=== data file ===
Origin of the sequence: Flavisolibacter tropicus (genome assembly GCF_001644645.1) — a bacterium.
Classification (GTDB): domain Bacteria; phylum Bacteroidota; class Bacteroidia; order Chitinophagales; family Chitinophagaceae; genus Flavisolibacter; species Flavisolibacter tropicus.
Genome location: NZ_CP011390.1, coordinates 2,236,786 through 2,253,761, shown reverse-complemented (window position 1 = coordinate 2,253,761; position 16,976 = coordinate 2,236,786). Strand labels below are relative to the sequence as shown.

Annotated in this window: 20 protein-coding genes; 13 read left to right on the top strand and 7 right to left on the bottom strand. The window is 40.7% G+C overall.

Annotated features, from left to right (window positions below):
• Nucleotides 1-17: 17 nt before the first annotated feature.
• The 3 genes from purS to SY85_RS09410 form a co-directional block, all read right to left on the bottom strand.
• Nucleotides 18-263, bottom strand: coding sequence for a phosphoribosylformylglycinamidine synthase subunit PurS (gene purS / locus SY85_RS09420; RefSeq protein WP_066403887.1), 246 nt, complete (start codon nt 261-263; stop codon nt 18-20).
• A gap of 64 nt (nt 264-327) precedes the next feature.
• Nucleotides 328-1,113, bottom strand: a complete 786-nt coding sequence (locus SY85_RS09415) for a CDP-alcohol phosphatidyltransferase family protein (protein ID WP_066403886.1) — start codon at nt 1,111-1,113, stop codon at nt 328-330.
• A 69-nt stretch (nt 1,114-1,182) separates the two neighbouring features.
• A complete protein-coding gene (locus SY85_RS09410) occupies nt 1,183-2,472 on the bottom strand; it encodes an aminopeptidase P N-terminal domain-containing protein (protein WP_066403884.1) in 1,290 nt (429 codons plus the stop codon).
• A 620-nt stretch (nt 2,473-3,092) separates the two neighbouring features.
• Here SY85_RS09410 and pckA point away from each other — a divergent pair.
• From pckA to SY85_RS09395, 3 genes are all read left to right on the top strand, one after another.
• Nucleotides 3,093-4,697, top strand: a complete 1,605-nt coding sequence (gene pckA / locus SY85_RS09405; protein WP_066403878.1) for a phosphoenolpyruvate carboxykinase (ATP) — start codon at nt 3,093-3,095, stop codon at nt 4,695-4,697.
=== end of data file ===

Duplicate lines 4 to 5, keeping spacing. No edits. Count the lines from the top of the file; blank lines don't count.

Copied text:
Annotated in this window: 20 protein-coding genes; 13 read left to right on the top strand and 7 right to left on the bottom strand. The window is 40.7% G+C overall.

Annotated features, from left to right (window positions below):